Tipping the Scales of the Work-Life Balance

In 2017 the Chief Officer of Bielefeld’s Rheingans Digital Enabler, a consulting agency focusing on digitalization, trimmed employees’ workdays from eight hours to five. How did that experiment go?

Juggling work and life outside of work is a tedious challenge. We all try to allow ourselves time for fitness, errands, cooking, socializing and downtime, but often, it can’t all be fit in. It’s difficult to do with a 40-hour workweek. But alternative work models are becoming increasingly popular, particularly in Europe.

Based in Bielefeld, Rheingans Digital Enabler is a digital consulting agency that offers web-based products and services to help companies prepare for the future. They create websites and online shops, implement software solutions and train employees on topics like social media, automated marketing and the new world of work.

How appropriate then that Rheingans is a role model for a forward-thinking workplace. You might have seen their name in publications like the Wall Street Journal, Business Insider or Forbes. In 2017 their Chief Officer trimmed employees’ workdays from eight hours to five. Employees work from 8 AM to 1 PM five days a week. No overtime. No weekends. No pay cut. Though intended as an experiment, Rheingans has maintained the policy.

Sure, there were growing pains. To implement the new work schedule, inefficiencies had to be cut out— obvious things like idle chat, breaks, message alerts and waiting for feedback from colleagues. But the experiment also highlighted larger structural inefficiencies.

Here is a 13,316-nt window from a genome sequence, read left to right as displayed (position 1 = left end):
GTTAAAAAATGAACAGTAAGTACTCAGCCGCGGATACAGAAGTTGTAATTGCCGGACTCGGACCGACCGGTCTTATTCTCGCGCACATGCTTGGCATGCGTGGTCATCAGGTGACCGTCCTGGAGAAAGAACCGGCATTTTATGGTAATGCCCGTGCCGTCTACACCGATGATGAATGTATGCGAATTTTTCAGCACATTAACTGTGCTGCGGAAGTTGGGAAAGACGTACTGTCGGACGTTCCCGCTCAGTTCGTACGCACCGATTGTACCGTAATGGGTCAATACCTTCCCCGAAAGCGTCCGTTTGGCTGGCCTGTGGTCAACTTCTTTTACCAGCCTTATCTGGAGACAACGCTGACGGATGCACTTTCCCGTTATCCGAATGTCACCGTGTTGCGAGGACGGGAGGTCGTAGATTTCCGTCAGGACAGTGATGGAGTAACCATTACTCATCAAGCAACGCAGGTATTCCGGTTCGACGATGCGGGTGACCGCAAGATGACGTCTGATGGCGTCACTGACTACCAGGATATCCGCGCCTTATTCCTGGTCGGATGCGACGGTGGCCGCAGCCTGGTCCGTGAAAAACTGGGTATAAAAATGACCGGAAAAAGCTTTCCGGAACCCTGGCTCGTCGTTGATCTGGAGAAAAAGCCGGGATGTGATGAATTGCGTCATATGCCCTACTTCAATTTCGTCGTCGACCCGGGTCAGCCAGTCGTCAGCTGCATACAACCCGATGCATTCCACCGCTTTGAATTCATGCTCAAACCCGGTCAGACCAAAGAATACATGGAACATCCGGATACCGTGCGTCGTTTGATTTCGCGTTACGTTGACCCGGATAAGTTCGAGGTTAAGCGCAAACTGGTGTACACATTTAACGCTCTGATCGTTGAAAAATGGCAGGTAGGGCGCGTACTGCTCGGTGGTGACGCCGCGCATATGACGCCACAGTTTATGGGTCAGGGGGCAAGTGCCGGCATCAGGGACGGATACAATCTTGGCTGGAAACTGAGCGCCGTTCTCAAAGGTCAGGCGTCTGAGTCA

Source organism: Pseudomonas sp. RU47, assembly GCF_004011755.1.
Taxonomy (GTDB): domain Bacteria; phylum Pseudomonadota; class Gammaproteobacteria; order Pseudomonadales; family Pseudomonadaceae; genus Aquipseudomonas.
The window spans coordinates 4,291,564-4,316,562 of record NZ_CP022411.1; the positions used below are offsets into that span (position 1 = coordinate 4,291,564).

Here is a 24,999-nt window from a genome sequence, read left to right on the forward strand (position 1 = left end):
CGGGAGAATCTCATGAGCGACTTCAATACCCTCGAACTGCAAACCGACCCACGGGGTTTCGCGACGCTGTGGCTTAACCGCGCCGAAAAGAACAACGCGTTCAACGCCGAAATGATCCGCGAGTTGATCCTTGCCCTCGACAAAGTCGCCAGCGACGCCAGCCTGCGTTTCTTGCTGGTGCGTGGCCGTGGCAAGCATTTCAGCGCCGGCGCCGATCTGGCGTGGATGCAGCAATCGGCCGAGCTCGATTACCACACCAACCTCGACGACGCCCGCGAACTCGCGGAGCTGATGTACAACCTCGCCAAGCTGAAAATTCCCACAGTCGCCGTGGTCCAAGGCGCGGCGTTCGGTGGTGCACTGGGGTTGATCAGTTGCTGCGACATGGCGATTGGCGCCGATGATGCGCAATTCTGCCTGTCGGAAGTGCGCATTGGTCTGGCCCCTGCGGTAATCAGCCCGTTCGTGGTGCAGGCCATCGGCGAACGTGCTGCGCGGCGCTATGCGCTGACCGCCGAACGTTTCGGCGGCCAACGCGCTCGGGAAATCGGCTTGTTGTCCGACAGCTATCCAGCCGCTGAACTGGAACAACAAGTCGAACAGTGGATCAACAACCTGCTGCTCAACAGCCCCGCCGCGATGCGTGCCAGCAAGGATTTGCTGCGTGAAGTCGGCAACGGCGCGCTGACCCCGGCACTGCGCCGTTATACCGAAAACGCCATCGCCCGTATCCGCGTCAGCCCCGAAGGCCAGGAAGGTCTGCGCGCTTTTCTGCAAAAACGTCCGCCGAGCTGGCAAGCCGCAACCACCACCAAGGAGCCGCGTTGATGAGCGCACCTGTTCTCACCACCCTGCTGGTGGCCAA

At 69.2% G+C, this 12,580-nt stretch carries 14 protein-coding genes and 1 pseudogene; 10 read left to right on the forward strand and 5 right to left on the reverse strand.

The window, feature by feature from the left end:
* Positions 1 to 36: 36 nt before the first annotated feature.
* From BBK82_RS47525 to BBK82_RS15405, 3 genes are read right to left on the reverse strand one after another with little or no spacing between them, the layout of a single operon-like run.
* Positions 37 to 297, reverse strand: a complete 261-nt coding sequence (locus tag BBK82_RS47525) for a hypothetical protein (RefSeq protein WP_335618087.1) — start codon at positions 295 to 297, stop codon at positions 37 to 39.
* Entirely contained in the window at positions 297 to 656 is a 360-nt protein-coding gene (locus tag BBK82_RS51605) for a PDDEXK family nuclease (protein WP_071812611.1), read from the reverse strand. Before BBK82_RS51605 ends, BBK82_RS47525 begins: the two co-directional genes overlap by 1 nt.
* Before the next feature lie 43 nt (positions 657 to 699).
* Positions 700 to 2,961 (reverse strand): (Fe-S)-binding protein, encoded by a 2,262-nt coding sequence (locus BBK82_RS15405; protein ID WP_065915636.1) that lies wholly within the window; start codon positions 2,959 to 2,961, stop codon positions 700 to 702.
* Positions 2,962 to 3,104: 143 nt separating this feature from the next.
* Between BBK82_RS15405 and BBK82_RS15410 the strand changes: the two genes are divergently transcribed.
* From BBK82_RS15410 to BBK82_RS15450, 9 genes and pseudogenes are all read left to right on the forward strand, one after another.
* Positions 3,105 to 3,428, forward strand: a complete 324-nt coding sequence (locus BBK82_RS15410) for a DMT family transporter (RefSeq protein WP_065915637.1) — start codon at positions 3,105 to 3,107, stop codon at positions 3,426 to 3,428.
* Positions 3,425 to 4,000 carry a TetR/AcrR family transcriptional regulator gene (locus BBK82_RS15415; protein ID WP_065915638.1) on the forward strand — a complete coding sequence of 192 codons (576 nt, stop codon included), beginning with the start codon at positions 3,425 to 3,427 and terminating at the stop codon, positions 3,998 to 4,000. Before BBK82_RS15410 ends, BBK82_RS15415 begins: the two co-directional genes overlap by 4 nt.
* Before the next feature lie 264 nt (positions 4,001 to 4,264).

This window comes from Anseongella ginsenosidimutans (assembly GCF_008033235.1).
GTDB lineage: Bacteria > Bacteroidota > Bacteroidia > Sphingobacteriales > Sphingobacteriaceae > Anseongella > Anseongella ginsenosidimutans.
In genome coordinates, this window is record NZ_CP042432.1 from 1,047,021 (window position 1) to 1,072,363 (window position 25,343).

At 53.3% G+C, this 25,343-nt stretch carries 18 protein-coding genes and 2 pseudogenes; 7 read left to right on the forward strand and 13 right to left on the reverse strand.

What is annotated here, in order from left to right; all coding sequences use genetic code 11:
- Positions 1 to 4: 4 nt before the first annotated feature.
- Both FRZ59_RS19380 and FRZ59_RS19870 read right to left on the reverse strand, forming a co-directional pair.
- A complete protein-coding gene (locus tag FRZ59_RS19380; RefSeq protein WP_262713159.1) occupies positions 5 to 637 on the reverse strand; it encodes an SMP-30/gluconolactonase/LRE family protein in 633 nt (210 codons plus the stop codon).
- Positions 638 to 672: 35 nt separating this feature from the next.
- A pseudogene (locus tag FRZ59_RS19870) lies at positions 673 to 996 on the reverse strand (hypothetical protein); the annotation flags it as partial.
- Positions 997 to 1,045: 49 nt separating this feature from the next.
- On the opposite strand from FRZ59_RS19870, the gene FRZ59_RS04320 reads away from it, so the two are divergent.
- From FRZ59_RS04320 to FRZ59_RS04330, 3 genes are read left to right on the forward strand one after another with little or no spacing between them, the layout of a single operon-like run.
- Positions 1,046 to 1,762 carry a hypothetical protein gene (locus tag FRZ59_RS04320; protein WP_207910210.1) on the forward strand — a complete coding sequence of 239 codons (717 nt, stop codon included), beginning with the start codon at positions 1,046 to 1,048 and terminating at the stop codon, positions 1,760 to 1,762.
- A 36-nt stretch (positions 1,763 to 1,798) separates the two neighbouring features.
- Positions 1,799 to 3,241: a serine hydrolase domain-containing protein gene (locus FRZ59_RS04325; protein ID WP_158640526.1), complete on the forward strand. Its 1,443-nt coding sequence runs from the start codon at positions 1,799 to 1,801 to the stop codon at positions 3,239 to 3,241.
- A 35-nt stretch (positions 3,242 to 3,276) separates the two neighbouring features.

Lasse Rheingans, Chief Officer

“Poor communication, nonsensical processes, and workstations that were simply not optimally equipped became apparent,” said Lasse Rheingans, the company’s Chief Officer. “Some employees were unable to deal with their workload within five hours. However, in my view, and in the opinion of my project managers, that had less to do with the employees themselves and more to do with the fact that their workload was already too heavy.”

Such work models are gaining increased popularity. For more than twenty years France has maintained a standard 35-hour work week. The Netherlands boasts the lowest working hours of any industrialized nation at an average 29 hours weekly. And in 2017 Sweden began experimenting with six-hour workdays.

By and large, no sweeping action is coming along to revolutionize the hours we work. The changes are slow and being approached with skepticism. But the view toward new work models reveals a broader cultural trend: more people are looking outside of work for their sense of purpose and fulfillment.

More about Rheingans Digital Enabler at https://digitalenabler.de/